Come Vidi Vici


Veni, vidi, vici is an expression in the Latin language that translates as ‘I came, I saw, I won’, because they are the Latin verbs that come, come (come) vidére (see) and look (triumph) conjugated in the first person past simple perfect.

It is a phrase made famous by Julius Caesar, a Roman consul who lived in the 1st century BC. He voiced it before the Roman Senate to describe his victory at the Battle of Zela. «Veni, vidi, vici» is normally used, then, to designate a quick success, the fact of simply reaching a place and already succeeding. Somehow, it seems like the expression “come and kiss the saint”.

Meanwhile, with the Latin phrase that concerns us, Veni, vidi, vici, we must go back a little in time, more precisely in the year 47 BC. when the Roman military and politician Julius Caesar popularized it at the request of a demonstration that he held in front of one of the most important political institutions of those years corresponding to the late Roman Republic, such as the Roman Senate, and through which he wanted to express the following : I came, I saw and I won.

This sentence, in addition to proclaiming the totality of Julius Caesar’s victory, was intended to remind the senate of his military prowess, as he was confronted by Pompey in a civil war within Rome.

Others therefore speculate that Julius Caesar’s comment was an expression of contempt and disdain for the Senate, which was dominated by patricians, a very powerful class within the Roman Republic and Pompey’s ally.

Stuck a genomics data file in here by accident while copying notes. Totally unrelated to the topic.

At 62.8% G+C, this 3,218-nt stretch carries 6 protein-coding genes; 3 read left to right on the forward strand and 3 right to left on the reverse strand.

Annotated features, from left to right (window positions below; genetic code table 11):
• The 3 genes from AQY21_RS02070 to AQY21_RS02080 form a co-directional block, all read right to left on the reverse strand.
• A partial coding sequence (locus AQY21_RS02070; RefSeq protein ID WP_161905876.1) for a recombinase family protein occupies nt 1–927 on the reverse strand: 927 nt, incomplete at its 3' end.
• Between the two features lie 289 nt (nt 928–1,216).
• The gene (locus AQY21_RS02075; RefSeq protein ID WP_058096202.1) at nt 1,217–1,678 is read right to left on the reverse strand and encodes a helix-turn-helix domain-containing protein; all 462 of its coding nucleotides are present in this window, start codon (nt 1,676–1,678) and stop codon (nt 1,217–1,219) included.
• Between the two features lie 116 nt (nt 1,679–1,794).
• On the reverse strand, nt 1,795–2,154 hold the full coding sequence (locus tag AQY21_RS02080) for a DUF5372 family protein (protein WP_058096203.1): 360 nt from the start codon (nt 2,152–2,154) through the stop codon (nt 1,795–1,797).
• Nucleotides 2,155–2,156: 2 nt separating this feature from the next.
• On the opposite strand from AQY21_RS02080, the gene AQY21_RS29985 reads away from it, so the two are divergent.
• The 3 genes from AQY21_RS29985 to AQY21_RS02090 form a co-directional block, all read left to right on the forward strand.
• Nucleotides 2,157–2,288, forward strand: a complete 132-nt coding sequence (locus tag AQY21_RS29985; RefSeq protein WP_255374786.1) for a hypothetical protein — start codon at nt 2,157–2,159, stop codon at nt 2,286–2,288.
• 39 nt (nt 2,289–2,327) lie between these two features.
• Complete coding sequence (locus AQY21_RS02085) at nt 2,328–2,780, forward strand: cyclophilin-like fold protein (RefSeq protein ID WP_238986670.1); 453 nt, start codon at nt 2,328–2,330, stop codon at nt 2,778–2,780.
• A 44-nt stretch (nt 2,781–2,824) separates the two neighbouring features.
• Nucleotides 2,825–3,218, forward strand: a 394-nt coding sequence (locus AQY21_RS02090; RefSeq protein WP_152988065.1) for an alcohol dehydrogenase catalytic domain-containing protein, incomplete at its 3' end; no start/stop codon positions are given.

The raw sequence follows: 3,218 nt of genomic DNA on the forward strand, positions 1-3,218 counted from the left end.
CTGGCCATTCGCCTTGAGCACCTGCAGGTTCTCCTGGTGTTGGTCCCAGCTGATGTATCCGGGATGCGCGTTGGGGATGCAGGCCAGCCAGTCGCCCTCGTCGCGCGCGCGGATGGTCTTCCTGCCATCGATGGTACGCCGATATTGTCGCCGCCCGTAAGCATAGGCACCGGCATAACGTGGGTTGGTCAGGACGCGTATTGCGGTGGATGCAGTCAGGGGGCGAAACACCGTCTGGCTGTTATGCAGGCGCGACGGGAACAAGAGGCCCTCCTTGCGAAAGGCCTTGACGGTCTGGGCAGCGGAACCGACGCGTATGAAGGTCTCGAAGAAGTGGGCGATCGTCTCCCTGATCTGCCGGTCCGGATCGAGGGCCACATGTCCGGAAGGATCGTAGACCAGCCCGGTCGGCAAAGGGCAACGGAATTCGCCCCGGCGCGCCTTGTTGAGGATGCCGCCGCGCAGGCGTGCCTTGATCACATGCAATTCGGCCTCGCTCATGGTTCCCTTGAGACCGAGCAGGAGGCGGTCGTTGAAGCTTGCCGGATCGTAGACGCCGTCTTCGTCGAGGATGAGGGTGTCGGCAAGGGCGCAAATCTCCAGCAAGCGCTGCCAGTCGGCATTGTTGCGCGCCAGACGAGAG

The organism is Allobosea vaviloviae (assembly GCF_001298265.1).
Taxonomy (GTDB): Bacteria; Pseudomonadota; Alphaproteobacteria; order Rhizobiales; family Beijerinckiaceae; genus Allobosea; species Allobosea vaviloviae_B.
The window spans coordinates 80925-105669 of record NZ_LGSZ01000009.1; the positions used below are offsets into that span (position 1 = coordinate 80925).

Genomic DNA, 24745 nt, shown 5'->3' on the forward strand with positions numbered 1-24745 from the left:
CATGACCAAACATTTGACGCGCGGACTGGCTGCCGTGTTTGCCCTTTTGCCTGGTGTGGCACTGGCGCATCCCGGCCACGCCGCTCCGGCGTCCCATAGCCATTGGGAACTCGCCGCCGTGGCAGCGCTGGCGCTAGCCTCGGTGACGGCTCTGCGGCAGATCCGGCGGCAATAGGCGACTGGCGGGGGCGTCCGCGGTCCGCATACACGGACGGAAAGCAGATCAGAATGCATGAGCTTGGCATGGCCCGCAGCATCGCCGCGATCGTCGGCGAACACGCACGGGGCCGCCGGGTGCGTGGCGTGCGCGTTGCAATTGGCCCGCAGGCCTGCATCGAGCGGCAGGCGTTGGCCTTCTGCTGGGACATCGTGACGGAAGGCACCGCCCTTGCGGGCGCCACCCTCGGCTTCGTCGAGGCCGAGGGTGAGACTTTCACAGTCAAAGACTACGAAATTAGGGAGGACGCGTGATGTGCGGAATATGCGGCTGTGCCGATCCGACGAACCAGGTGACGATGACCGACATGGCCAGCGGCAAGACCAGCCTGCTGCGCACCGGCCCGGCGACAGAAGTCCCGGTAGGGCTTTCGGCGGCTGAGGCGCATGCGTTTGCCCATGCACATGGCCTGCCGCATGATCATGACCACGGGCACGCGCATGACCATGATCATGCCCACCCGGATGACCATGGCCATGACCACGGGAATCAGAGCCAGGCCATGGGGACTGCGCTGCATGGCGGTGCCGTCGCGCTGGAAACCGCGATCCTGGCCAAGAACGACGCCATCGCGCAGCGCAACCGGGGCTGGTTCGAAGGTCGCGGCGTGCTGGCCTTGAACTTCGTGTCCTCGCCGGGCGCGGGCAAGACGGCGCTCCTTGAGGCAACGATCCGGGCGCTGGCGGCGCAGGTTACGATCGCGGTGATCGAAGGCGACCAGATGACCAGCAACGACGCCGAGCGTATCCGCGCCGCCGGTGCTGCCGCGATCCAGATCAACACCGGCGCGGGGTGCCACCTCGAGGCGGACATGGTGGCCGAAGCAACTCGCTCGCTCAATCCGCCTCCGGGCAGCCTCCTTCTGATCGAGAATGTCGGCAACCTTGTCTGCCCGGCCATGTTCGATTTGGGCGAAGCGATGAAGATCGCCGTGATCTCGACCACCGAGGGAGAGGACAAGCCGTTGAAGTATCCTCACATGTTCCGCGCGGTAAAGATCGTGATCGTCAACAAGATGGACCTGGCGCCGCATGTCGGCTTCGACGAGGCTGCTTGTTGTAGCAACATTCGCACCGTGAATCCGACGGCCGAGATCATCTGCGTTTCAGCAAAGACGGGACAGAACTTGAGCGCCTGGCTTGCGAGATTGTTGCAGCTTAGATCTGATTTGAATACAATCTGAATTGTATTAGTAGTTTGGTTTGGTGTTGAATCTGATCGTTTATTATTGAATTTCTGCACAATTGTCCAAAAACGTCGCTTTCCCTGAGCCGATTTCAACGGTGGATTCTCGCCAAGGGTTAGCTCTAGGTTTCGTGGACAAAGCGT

The cause that triggered the phrase was nothing more and nothing less than the euphoria after defeating the powerful Pharnaces II of Pontus, son of the monarch of this kingdom, Mithridates VI. Before the battle of Zela took place, in which Caesar and his army were victorious, Pharnaces II had defeated the Romans and was certainly harsh with the punishments and humiliation of the soldiers. But Julius Caesar would take revenge by being very energetic and quick in victory, in just five days he won, and with that he knew how to end forever the threat of the Pontics in the region of Asia Minor.

Currently, it is commonly used to mean the vision and speed to reap success in any type of company or purpose. In fact, it is widely used in the world of business and in business, in the legal area and in sports competitions to refer to this way of facing challenges.